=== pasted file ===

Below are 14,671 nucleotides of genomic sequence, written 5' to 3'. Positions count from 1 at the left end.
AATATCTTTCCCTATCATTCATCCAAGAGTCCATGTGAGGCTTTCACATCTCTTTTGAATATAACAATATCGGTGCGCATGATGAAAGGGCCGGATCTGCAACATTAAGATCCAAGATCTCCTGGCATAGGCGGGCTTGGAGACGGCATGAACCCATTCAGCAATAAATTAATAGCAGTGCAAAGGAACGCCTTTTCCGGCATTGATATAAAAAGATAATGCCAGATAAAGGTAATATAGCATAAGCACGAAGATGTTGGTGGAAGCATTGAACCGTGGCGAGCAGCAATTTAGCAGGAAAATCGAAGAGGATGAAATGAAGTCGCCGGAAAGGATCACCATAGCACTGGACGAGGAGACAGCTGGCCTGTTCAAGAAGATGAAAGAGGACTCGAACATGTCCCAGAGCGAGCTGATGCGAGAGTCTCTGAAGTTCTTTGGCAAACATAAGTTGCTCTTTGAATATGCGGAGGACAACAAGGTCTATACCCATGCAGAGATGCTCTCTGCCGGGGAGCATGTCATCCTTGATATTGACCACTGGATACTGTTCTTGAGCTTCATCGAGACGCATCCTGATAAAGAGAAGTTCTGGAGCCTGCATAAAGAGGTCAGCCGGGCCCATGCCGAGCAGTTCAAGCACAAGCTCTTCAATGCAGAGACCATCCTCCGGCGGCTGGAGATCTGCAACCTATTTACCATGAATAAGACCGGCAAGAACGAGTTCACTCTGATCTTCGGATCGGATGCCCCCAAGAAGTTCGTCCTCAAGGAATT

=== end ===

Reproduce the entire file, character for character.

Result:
Below are 14,671 nucleotides of genomic sequence, written 5' to 3'. Positions count from 1 at the left end.
AATATCTTTCCCTATCATTCATCCAAGAGTCCATGTGAGGCTTTCACATCTCTTTTGAATATAACAATATCGGTGCGCATGATGAAAGGGCCGGATCTGCAACATTAAGATCCAAGATCTCCTGGCATAGGCGGGCTTGGAGACGGCATGAACCCATTCAGCAATAAATTAATAGCAGTGCAAAGGAACGCCTTTTCCGGCATTGATATAAAAAGATAATGCCAGATAAAGGTAATATAGCATAAGCACGAAGATGTTGGTGGAAGCATTGAACCGTGGCGAGCAGCAATTTAGCAGGAAAATCGAAGAGGATGAAATGAAGTCGCCGGAAAGGATCACCATAGCACTGGACGAGGAGACAGCTGGCCTGTTCAAGAAGATGAAAGAGGACTCGAACATGTCCCAGAGCGAGCTGATGCGAGAGTCTCTGAAGTTCTTTGGCAAACATAAGTTGCTCTTTGAATATGCGGAGGACAACAAGGTCTATACCCATGCAGAGATGCTCTCTGCCGGGGAGCATGTCATCCTTGATATTGACCACTGGATACTGTTCTTGAGCTTCATCGAGACGCATCCTGATAAAGAGAAGTTCTGGAGCCTGCATAAAGAGGTCAGCCGGGCCCATGCCGAGCAGTTCAAGCACAAGCTCTTCAATGCAGAGACCATCCTCCGGCGGCTGGAGATCTGCAACCTATTTACCATGAATAAGACCGGCAAGAACGAGTTCACTCTGATCTTCGGATCGGATGCCCCCAAGAAGTTCGTCCTCAAGGAATT